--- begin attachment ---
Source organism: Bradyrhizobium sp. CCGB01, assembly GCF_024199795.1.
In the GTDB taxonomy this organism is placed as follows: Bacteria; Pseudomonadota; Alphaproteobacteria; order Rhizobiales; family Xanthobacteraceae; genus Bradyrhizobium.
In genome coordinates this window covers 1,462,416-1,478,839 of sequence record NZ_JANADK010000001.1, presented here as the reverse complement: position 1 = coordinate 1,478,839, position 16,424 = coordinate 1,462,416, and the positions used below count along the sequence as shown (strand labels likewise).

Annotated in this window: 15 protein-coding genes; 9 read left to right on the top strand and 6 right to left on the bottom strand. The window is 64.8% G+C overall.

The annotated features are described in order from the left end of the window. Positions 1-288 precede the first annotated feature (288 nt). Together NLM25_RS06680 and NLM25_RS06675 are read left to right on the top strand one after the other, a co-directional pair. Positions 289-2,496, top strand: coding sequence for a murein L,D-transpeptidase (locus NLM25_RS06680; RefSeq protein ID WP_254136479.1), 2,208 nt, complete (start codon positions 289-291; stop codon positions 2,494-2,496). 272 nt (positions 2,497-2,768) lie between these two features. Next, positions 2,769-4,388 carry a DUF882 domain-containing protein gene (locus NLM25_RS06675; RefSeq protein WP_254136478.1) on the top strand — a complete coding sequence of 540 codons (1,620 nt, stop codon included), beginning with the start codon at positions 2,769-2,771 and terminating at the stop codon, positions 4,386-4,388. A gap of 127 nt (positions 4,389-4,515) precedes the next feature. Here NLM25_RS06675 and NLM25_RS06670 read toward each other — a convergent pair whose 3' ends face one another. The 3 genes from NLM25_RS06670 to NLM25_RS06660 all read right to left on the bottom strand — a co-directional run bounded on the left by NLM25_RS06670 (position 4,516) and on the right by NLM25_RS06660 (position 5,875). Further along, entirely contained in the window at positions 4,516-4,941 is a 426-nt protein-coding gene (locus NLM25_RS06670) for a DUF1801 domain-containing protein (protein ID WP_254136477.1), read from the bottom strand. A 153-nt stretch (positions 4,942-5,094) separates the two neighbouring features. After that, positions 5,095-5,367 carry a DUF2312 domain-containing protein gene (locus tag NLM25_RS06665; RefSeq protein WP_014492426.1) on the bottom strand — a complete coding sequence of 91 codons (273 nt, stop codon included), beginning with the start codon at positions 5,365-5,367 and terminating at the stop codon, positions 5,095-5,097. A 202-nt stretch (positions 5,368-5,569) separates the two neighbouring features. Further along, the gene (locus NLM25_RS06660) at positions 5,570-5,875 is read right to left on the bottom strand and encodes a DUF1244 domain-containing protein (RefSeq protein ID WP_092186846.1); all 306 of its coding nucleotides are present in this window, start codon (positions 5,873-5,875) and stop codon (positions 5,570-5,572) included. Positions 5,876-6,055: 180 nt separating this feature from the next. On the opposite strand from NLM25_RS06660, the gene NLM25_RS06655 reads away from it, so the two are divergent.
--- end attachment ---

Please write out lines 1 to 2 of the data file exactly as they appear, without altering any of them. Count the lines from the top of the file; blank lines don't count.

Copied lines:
Source organism: Bradyrhizobium sp. CCGB01, assembly GCF_024199795.1.
In the GTDB taxonomy this organism is placed as follows: Bacteria; Pseudomonadota; Alphaproteobacteria; order Rhizobiales; family Xanthobacteraceae; genus Bradyrhizobium.